Farmworker Awareness Week: This week to honor farmworkers annually revolves around March 31, the birthday of labor movement leader Cesar Chavez. The 2008 event, March 30-April 5, is a national week of action for students and community members to raise awareness about farmworker issues on their campuses and in their communities. Student Action with Farmworkers notes: “Every year, farmworkers are injured and even killed working to put food on our tables. Farmworkers and their families are often exposed to toxic chemicals in the field and at home. As consumers, we should call for better laws to protect farmworkers.” As part of the celebration, student Clayton Dewey reports, one classroom of fourth- and fifth-graders in Denver, Colorado, practiced carrying baskets filled with 32 pounds of books, “the same weight as a basket of tomatoes. For each basket, a tomato picker only receives 40 cents.” PAN North America, one of 16 sponsoring organizations, has more information.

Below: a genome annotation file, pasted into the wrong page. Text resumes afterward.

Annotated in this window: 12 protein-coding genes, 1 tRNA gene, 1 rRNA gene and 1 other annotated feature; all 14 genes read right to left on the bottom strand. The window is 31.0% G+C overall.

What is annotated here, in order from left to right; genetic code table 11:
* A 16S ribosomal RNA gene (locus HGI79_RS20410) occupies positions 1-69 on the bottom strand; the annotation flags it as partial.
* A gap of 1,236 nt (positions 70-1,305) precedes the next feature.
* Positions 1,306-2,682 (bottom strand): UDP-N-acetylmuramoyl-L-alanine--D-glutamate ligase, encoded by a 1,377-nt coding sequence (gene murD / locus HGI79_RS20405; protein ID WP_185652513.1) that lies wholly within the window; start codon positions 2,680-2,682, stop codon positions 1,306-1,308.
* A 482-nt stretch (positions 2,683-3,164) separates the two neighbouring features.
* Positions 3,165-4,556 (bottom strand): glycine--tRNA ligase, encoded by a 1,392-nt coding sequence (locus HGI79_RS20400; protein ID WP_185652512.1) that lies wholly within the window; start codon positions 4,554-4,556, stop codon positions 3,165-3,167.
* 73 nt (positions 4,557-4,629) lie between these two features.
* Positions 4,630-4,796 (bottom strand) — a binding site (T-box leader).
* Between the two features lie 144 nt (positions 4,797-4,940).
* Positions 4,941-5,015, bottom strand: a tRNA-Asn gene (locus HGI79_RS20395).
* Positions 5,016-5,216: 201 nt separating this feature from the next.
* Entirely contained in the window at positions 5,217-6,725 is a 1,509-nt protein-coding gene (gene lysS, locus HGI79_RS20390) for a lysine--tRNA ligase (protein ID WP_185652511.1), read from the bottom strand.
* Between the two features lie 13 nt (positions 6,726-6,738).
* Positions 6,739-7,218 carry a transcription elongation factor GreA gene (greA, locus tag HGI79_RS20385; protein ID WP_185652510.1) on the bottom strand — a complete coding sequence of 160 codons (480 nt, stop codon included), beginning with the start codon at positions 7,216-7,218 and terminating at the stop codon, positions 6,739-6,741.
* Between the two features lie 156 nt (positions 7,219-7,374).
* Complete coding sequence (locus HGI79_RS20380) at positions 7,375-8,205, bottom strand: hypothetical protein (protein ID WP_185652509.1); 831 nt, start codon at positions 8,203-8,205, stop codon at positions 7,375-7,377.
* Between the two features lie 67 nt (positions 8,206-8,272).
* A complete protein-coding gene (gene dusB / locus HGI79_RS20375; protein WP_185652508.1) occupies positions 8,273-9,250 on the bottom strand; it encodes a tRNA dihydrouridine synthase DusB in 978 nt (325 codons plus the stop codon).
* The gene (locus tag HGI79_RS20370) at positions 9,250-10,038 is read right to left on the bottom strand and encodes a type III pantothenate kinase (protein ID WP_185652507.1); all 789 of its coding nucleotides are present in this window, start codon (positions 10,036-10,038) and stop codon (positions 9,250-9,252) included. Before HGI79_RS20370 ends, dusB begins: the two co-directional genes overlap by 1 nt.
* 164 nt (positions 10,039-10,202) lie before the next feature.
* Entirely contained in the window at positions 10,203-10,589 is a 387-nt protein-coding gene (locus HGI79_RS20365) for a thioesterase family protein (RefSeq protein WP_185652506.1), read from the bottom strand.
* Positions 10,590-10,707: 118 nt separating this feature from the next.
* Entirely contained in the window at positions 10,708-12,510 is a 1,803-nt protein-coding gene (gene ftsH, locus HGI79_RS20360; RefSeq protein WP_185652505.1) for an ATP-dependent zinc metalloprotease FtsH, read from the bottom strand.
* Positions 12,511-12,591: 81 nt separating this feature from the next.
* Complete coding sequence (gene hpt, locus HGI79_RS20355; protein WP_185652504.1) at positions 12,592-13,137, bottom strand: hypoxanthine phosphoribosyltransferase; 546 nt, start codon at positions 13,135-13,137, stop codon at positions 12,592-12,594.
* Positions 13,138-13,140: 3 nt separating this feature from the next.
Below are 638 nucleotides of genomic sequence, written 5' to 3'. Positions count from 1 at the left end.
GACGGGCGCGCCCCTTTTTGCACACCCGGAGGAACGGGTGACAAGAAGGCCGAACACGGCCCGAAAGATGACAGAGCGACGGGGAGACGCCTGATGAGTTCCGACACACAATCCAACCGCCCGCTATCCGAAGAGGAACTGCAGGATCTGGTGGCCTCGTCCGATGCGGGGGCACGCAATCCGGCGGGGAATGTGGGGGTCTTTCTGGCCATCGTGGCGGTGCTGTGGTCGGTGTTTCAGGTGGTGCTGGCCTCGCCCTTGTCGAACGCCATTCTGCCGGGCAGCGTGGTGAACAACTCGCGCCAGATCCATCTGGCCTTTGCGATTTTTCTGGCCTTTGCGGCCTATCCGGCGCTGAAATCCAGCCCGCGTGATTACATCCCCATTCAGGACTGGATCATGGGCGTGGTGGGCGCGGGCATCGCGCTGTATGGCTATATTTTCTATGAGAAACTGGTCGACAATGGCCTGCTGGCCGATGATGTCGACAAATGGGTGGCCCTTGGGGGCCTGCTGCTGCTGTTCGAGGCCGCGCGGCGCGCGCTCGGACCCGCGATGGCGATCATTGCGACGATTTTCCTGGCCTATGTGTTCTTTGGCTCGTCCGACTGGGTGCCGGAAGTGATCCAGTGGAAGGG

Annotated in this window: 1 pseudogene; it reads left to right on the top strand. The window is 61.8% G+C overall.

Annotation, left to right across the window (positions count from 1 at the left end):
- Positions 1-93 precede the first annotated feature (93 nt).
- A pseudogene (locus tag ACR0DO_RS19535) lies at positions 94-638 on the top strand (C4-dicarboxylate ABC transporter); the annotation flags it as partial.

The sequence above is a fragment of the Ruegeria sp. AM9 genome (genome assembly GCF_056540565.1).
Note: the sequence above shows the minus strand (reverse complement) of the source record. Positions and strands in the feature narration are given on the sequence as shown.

Parkinson’s and pesticides: New evidence linking pesticides and Parkinson’s Disease appears in the journal BMC Neurology. According to a BBC report on the study, “those exposed to [herbicides and insecticides] had a 1.6 times higher risk.” Researchers from Duke University, Miami University at the Udall Parkinson’s Disease Research Center of Excellence studied nearly 600 people from similar environmental and genetic backgrounds and discovered that people exposed to “heavy use” of pesticides (more than 200 days of lifetime exposure) had “double the risk” of developing the neurological ailment.Parkinson’s Disease Society (PDS) Research Director Kieran Breen said the findings support the idea “that pesticides play a key role” in triggering the disease. PDS’ own survey of 10,000 Parkinson’s patients revealed that 10% had reported long-term exposure to pesticides.